Smithsonian Magazine, in its more than 40 years of existence, has rarely been of interest to us foodies. Sure it's always full of nifty inventions, complicated science and fascinating history, but food was never on its front burner.
That all changed this June.
The first-ever Smithsonian Magazine Food Issue was published (insert squeal of delight here), with 11 fascinating, informative historical and scientific stories just for us foodies. The magazine was first published in 1970 with the goal of "[stirring] curiosity in already receptive minds."
In keeping with the Smithsonian's goal of dealing with history that is relevant to the present, what has more historical value in the food world than salt and chicken? So it's no wonder there are two great stories on these subjects, with an egg sidebar.
When deciding to do a food issue, the editor thought, "though we aren't a food magazine, we've found that the subject is one of the best ways to talk about food culture and identity. When you come back from a trip, one of the first questions friends ask you is, 'How was the food?' Meaning not just 'Did you eat well?' but how did it reflect the place it was made, the history and the terroir? As the world becomes more homogenized, food is one of the last and most important artifacts of authenticity. We are, in so many senses, what we eat."
And it only took the magazine for smarties 40 years to figure out what every farmer, home cook, chef, food writer, food scientist and food manufacturer has known for centuries. Home is where the food is, and food tells us where home is.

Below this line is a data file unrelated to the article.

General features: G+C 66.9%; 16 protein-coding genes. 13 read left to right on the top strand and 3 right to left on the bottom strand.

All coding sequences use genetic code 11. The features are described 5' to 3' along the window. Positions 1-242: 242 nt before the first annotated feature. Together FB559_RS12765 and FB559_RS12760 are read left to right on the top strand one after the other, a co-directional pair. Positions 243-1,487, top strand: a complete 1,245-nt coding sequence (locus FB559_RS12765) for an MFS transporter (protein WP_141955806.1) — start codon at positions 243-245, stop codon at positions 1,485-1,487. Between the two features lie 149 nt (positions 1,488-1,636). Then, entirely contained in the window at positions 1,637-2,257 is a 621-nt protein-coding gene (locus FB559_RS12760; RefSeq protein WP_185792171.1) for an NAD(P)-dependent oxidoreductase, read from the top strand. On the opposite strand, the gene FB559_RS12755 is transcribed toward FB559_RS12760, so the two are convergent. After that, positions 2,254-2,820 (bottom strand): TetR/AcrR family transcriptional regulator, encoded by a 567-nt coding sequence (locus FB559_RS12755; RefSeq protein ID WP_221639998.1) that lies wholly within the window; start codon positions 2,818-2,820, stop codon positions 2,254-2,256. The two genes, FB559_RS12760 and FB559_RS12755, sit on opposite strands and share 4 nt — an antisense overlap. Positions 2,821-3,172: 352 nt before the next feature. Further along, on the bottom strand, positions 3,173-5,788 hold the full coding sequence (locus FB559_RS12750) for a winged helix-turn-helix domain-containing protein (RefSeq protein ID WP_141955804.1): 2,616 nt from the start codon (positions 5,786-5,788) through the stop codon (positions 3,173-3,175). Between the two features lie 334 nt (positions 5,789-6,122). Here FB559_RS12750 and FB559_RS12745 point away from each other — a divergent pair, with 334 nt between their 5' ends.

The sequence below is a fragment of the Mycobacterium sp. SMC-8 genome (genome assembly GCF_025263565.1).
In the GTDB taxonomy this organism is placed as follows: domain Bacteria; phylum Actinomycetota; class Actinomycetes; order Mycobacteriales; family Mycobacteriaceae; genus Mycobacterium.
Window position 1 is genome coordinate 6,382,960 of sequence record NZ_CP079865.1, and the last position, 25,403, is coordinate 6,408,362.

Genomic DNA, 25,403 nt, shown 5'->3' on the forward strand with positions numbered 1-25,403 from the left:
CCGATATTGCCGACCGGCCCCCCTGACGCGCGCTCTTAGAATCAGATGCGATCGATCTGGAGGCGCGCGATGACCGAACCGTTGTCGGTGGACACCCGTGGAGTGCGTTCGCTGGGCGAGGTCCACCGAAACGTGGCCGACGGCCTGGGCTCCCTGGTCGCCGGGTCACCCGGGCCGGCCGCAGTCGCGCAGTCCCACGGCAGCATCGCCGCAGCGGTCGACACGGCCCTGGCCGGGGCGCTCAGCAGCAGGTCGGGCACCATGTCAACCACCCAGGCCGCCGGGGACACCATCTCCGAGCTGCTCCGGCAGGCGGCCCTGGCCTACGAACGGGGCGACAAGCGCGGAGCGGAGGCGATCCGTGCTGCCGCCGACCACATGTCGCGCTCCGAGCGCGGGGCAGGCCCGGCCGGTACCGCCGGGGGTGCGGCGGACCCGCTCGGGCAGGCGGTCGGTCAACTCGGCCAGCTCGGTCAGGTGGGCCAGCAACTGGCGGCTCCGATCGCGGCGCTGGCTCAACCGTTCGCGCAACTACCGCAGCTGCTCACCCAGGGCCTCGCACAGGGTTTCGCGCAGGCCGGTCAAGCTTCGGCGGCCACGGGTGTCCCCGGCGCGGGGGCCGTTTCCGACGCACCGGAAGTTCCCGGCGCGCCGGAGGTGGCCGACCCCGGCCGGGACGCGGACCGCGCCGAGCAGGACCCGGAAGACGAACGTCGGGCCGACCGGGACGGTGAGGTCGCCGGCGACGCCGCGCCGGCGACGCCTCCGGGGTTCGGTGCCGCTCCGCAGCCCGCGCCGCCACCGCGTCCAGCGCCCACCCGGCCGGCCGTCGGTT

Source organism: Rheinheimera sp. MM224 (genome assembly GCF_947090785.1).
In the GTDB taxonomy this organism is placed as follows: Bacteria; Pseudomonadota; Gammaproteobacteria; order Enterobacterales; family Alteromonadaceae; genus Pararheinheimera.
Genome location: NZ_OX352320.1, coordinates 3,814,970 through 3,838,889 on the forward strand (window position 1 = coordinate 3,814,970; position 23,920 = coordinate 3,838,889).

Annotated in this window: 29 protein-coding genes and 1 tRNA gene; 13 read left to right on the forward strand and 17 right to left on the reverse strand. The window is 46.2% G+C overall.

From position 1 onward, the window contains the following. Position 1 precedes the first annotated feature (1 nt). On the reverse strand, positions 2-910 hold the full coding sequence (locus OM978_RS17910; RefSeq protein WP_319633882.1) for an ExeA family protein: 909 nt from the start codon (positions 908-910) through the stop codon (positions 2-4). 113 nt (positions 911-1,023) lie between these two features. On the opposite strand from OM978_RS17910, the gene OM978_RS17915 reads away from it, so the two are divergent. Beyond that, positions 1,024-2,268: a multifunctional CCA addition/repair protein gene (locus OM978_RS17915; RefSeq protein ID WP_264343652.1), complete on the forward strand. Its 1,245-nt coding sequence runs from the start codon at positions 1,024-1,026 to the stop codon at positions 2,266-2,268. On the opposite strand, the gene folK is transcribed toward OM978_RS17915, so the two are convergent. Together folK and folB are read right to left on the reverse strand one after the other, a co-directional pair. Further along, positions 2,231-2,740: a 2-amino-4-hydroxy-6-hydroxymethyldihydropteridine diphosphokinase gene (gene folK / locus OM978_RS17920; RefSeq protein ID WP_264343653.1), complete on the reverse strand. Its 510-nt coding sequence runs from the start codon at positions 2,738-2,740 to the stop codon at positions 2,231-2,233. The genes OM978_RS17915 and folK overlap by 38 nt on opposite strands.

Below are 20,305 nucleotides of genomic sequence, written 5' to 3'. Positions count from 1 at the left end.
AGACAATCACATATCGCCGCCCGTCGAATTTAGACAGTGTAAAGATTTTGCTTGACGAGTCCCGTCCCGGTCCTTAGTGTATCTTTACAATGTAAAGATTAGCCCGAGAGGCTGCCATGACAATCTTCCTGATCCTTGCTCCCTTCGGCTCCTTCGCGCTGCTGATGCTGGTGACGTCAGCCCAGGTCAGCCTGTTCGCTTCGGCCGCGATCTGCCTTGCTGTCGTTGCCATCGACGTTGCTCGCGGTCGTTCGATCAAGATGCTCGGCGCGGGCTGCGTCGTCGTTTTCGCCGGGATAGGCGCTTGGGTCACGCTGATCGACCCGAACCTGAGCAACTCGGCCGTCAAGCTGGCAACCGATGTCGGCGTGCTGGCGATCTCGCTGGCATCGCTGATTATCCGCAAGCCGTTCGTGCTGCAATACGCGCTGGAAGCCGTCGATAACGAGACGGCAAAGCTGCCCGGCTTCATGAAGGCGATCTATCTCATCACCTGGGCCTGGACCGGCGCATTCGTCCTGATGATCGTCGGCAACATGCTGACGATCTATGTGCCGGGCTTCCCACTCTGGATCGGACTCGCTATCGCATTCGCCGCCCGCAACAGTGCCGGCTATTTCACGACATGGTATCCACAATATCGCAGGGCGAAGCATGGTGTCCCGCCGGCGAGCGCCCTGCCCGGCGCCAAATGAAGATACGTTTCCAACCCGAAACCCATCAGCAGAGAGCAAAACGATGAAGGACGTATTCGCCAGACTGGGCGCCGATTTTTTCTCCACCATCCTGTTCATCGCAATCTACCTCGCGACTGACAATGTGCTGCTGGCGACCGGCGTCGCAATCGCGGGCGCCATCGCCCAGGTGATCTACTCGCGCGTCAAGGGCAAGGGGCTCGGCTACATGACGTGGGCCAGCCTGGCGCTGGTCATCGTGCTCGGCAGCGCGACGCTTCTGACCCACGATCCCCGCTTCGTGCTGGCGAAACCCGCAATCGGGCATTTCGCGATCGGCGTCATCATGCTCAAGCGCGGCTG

There is also a great article on Julia Child by Ruth Reichl. Child's kitchen is in the Smithsonian, and it will be the centerpiece of a new exhibition called "Food: Transforming the American Table," which will open Fall 2012. The article looks at Child from a different perspective -- as a woman of her times, a novice cook whose grandest achievement was her long-lasting marriage.
Equally important are the stories about salt, chicken, gumbo, oysters and whether technology can save breakfast. This issue was planned and put together with the help of Jonathan Gold, the Pulitzer Prize-winning food critic from LA.
If you love food, eat food, grow food, cook food, write about food or like to read about food, you must get this issue of the magazine. It is the first annual, and I look forward to many more years of the Smithsonian giving us foodies our due.
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